Soon the rookie homeschoolers began arriving, some carrying babies and still in trail boots. A young father of five hiked and bussed in for two days, spending about a month’s income on the trip. One mother hiked in six hours with her relatives and juggled her eighteen-month-old throughout the entire conference. Another mother and daughter could only stay for one session before repeating their 5 1/2 hour walk home.

Three schoolteachers arranged for substitutes so they could come They are unsure if participating in home education will impact their jobs, but they were among the most vocal in wanting the conference. As in the States, they say that textbooks are being re-written to include falsehoods in history. High school students are taught as many as twenty subjects, but still haven’t mastered the basics. Frequently teachers don’t show up to teach classes, but aren’t fired because they were hired by relatives.

As a speaker, it was challenging to speak through double interpreters. I spent 85% of the time listening to the interpreters and the discussion following. It really helped to use scripted notes instead of just an outline so I could keep track of what I’d said up to fifteen minutes before. Norma, a senior missionary here, had read through all fifty pages in advance and had coached me on which illustrations would be difficult for them to understand.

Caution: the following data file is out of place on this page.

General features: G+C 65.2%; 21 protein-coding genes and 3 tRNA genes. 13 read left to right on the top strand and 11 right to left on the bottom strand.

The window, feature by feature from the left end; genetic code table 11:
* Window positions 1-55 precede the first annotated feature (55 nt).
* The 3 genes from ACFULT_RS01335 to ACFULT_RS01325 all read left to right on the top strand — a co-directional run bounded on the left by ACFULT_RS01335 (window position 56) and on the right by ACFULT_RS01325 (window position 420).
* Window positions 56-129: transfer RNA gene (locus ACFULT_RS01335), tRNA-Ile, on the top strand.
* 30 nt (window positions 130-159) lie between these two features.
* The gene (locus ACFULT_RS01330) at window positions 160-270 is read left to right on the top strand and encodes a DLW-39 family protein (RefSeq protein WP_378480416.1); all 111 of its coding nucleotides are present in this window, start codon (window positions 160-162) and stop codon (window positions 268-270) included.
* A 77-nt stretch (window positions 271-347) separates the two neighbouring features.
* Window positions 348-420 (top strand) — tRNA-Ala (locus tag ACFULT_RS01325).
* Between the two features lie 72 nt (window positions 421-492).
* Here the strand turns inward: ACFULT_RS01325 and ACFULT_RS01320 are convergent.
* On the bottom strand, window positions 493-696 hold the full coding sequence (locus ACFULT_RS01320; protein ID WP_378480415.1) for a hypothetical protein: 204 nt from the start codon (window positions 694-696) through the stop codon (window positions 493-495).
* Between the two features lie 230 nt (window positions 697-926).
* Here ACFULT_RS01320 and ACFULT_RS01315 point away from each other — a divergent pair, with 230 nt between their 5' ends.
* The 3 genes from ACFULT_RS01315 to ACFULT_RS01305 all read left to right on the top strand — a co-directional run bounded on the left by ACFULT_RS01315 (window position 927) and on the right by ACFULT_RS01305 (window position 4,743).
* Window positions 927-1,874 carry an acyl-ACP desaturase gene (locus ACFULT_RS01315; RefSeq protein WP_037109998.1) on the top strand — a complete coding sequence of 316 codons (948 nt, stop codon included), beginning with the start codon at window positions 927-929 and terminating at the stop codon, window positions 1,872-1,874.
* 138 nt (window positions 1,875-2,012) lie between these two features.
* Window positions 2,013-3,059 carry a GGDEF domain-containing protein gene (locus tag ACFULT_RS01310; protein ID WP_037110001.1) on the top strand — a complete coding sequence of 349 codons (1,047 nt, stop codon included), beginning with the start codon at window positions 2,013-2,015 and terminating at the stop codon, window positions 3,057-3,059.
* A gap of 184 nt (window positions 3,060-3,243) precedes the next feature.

I’ve never seen a group so eager to learn. They sat for hours on narrow benches, attentive to every word I spoke, even though they didn’t understand a word of English. After translating my words into Spanish, Norma would pass along a local story or comment. They would begin to understand through the Spanish, their second language. Then Daniel, a Shuar Bible teacher, translated into Shuar, their heart language; that’s when a look of true comprehension lit up their faces. Daniel, not understanding English, had no copy of my notes; but, led by the Holy Spirit, he often spoke at length on what I had just said and then moved ahead to my next point as though he could read my teaching notes—truly amazing!